Friday 19 January 2018

This woman's viral texts show a terrifying form of abuse that is often overlooked

Credit: Imgur / KrissyKross
Credit: Imgur / KrissyKross
Credit: Imgur / KrissyKros
Credit: Imgur / KrissyKross
Credit: Imgur / KrissyKross
Credit: Imgur / KrissyKross
Credit: Imgur / KrissyKross

Sasha Brady

One woman's social media post has gone viral for highlighting the many different forms an abusive relationship can take.

Imgur user, KrissyKross, shared a collection of text messages she received from her ex-husband to demonstrate what an abusive relationship looks like.

The woman, who wished to remain anonymous, said her husband was physically, mentally and sexually abusive towards her throughout the course of their marriage.

She told the HuffingtonPost that she chose to share the messages last Monday because it was the third anniversary of her husband's sentencing and she wanted to challenge the stigma that surrounds women who choose to stay in unhealthy relationships.

"It was weighing heavily on my mind," she said of her ex-husband's abuse. "I never got therapy afterwards due to lack of money, so I never really learned how to deal with what had happened. I didn't ever bring it up with anyone and never really talked about it with my family after the fact."

Credit: Imgur / KrissyKross

Her series of screenshots show that her ex would text her constantly, demanding to know who she was with and what she was doing at all times. He would blame her for his controlling behaviour and accuse her of lying.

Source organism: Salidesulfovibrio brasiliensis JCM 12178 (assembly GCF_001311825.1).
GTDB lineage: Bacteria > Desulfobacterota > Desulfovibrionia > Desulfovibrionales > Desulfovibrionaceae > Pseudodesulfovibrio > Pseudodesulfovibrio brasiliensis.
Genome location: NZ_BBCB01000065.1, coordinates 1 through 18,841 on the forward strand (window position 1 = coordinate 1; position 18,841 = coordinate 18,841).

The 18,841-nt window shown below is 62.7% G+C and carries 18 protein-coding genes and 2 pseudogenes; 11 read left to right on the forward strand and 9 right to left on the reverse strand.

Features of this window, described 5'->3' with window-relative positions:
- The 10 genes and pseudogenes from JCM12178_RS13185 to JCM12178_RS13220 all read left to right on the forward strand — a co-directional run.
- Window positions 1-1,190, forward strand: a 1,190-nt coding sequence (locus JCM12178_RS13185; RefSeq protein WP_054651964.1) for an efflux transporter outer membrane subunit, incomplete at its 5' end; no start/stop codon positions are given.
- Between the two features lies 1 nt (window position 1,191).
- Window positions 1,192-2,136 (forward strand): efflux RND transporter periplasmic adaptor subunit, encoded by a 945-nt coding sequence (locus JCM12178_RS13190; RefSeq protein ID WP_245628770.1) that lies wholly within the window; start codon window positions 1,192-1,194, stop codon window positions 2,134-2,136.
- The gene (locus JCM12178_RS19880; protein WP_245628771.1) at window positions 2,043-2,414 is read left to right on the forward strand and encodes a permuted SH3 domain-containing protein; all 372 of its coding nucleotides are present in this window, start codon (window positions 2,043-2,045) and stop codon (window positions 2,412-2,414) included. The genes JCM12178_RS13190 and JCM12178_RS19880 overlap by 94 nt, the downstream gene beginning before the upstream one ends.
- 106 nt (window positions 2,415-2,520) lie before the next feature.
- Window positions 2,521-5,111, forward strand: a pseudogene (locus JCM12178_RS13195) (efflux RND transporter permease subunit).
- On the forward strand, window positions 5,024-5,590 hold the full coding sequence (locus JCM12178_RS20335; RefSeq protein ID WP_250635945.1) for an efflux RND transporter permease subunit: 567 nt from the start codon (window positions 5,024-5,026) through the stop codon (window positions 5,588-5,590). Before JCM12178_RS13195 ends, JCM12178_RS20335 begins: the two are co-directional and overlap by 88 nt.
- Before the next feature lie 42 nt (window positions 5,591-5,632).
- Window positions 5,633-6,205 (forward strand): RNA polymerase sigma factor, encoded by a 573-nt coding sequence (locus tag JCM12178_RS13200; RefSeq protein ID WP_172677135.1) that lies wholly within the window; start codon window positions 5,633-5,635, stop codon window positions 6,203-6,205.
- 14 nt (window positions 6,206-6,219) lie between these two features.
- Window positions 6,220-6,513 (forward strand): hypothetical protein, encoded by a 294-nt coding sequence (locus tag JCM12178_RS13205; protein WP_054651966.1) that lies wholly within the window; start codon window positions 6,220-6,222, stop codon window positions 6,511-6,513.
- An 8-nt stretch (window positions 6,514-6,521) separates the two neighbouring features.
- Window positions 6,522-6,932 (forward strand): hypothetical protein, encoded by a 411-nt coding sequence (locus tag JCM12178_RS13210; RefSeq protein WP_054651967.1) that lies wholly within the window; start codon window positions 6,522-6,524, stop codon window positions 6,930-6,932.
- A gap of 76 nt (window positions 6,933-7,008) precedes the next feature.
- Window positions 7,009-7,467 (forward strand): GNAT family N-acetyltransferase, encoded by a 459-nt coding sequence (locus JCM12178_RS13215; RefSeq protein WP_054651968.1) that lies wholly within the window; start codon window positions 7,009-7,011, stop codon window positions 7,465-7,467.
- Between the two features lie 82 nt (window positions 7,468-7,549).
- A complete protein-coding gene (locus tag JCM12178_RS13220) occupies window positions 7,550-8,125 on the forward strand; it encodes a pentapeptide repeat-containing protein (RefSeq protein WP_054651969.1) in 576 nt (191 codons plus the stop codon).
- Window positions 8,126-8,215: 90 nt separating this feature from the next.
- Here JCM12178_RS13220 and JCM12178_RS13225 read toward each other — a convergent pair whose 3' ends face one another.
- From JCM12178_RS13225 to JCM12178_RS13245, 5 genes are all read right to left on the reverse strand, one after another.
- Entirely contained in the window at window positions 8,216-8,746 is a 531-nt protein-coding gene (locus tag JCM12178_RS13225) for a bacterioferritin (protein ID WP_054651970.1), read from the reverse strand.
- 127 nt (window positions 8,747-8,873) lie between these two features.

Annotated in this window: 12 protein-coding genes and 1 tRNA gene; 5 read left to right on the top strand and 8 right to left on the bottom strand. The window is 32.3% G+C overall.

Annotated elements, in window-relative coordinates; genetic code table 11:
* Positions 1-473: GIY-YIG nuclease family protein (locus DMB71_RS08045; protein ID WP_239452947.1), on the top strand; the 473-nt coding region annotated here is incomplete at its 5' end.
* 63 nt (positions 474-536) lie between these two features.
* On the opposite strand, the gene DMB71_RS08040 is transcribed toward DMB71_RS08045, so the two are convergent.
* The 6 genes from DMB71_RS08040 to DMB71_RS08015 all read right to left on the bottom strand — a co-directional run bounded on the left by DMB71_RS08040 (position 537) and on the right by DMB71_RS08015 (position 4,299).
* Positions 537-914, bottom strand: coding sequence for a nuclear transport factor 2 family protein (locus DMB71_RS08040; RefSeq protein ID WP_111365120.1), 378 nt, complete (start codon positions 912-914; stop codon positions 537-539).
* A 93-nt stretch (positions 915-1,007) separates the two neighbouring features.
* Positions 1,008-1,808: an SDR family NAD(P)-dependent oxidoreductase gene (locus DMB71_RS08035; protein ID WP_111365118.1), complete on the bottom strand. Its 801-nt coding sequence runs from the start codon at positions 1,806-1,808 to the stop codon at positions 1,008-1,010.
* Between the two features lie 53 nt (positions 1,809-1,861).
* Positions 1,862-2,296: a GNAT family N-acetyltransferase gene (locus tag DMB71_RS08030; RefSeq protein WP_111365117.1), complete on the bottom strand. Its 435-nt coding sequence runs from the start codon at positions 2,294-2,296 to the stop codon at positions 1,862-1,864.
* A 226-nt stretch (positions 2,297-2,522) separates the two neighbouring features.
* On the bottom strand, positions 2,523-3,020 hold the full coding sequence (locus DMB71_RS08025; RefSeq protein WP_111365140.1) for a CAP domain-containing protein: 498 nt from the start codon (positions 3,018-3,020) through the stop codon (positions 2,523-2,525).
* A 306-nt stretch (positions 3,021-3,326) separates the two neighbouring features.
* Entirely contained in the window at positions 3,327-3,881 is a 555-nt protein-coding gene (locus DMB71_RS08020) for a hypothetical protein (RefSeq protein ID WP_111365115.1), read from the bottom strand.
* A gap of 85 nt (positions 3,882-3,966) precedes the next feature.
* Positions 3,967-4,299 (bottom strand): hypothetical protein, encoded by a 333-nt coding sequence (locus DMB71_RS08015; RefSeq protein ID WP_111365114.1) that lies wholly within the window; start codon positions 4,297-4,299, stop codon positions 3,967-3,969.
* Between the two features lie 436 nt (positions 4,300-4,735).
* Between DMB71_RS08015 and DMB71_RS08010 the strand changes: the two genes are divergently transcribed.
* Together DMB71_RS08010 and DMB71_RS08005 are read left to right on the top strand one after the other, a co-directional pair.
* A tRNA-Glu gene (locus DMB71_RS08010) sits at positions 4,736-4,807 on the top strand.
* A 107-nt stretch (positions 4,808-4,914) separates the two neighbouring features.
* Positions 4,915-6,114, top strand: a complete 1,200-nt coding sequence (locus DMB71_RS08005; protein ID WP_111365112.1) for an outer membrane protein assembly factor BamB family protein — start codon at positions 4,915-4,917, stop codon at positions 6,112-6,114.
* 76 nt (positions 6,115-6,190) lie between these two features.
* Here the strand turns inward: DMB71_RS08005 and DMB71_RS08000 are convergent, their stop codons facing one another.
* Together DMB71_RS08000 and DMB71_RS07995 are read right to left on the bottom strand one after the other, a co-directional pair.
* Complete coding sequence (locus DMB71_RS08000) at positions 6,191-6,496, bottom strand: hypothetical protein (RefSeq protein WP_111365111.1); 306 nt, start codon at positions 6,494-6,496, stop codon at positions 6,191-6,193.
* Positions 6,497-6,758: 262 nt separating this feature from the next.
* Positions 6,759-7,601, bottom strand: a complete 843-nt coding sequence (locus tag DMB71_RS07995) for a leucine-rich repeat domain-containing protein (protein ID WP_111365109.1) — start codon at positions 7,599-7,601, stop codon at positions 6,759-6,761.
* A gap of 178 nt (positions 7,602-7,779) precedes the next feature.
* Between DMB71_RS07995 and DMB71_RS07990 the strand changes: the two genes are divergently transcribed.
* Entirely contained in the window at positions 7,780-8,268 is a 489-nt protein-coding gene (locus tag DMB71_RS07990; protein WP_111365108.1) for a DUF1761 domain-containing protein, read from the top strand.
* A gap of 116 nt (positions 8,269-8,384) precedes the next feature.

KrissyKross, told the Huffington Post that she "finally got the guts to leave when he hurt my dog and kitten".

"While he was at work I packed a bag, my pets anmd their food and hit at a coworker's house and called NCIS and the police. I spent hours getting bruises photographed, giving my statement, waiting while they put him on restriction. I saw him only a handful of times after, all in court."

Credit: Imgur / KrissyKross

While she eventually left him, KrssyKross acknowledged that it was difficult to do so as she made "very little money" and was "financially dependent". She also didn't want to give up on the relationship; something that she said was hard for people on the outside to understand.

Irish charity Women's Aid told that it's vital that women are supported, without judgement, whilst living with an abuser.

"If she feels that she will be excluded from ongoing support if she does not leave, she is unlikely to seek help from the same person or organisation again," Margaret Martin, Director of Women’s Aid, said.

"And the abuse does not always end when the relationship does. We know that 23 percent of women who contacted us in 2015 were experiencing abuse by their former partners, including stalking, physical assault and abuse during access arrangements.

"In order for women to move on many things are needed - good legal protection, the practical and emotional support of their friends and support of organisations like Women's Aid."

Credit: Imgur / KrissyKross
Credit: Imgur / KrissyKross

As the text messages show, domestic violence can take on many different forms but Ms Martin said that it is common for the abuser to reject responsibility for their actions.

Domestic violence is a learned intentional behaviour rather than the consequence of stress, individual pathology, substance use or a 'dysfunctional' relationship," she said.

"Perpetrators of domestic violence frequently avoid taking responsibility for their behaviour, by blaming their violence on someone or something else, denying it took place at all or minimising it."

If you believe you may be in an abusive relationship, or if you're worried about someone you know, Women's Aid 24hr National Freephone Helpline is open seven days a week: 1800 341 900

For more information visit

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